“Yes, dear, it will. You see, I’ve started a special quilt. One to unite the decades and bring together many different families. But I can’t do it alone. It’s going to take you and Libby helping me to make it work.”
A quilt? Alyssa swallowed. As in pieces of fabric sewn together in some semblance of a pattern? Her throat constricted. She didn’t know anything about quilting. She could barely sew on a button, much less attempt to make something as big as a quilt actually look good.
“Um, Grandma?” She swallowed again. “Are you certain you want me helping with this? I mean, are you sure I won’t ruin whatever work you’ve already begun?”
“Oh, pish-posh, Alyssa dear.” She could just see Grandma’s hand waving off her concerns. “I know your skill set doesn’t exactly involve the fine art of sewing. You leave that part to me.” A chuckle. “Though I can’t promise I won’t attempt to teach you a little while you’re here.” The background sounds of the TV muted. “No, what I have in mind for you and Libby is to help me collect the various blocks to make up the larger quilt. My old body doesn’t get around as easy as it once did, and your strong legs will take you all around the island.”
“So, we’re going to be collecting quilt blocks from other people?”
“Yes. From each lady who was once part of my quilting circle. I’ve lost touch with two or three of them, so reaching them might not be so easy. And two have since passed on, but their daughters or sons still live here on the island.”
Oh, Libby was going to love this. It had adventure and challenge written all over it. Just the sort of thing to make Libby’s day.
“You met most of them when you were a girl,” Grandma continued. “So, I’m sure it won’t take up much of your time. But it will mean a great deal to me to have your help.”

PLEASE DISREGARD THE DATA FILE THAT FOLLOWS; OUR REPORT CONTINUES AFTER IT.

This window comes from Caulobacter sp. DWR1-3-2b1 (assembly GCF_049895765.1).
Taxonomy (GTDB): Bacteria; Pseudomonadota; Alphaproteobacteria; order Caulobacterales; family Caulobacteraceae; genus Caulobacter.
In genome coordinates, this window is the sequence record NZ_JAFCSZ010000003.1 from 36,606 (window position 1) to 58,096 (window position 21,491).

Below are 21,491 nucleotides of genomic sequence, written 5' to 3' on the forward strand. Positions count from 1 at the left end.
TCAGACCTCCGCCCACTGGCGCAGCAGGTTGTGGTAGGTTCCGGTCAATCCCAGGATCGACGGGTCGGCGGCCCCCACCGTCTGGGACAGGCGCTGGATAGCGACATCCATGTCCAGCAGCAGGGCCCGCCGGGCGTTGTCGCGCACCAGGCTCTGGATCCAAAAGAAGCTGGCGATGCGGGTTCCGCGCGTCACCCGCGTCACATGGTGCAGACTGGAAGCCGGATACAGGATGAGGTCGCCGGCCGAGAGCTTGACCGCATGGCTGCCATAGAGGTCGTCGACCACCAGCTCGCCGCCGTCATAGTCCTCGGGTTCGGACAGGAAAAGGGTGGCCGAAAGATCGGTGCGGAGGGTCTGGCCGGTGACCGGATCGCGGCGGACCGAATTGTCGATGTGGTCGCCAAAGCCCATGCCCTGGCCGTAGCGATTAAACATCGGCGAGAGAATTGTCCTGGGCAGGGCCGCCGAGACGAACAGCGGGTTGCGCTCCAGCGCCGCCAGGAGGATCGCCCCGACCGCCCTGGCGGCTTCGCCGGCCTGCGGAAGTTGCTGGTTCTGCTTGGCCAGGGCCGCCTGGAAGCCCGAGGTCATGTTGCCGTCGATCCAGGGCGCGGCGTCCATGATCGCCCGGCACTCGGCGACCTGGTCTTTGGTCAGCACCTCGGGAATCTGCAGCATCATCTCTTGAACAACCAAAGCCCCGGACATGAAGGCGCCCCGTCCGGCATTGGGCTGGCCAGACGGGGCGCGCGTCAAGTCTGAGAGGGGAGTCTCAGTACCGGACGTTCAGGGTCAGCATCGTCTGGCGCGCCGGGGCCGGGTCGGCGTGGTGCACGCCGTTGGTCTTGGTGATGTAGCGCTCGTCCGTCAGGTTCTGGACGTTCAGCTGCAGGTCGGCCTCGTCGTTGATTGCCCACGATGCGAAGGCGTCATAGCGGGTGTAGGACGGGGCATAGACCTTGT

“Of course, Grandma. You can count on Libby and me. We’d be glad to help you.”
What sounded like a hand slapping a table came through the phone. “Splendid! I shall begin preparing the list of ladies’ names and addresses to the best of my knowledge, and it will be ready when you arrive.” She paused. “And Alyssa, dear?”
“I’m pleased to know you’re coming for a visit, more so than seeing this project finished. You know I do, don’t you, dear?”
“Of course, Grandma.” How could she doubt her?
“Very good. We shall be seeing each other soon. Between now and then, you make sure you pack your prettiest clothes and get a fresh haircut. There are quite a few handsome gentlemen on this island, and you never know who you might meet.”
Alyssa rolled her eyes. First Libby, and now her grandmother. Was everyone going to try to pair her up? Libby and Grandma were both single, too. Besides, she wasn’t taking this vacation to meet men. Not even to meet one man. Now, she just had to convince everyone else of it.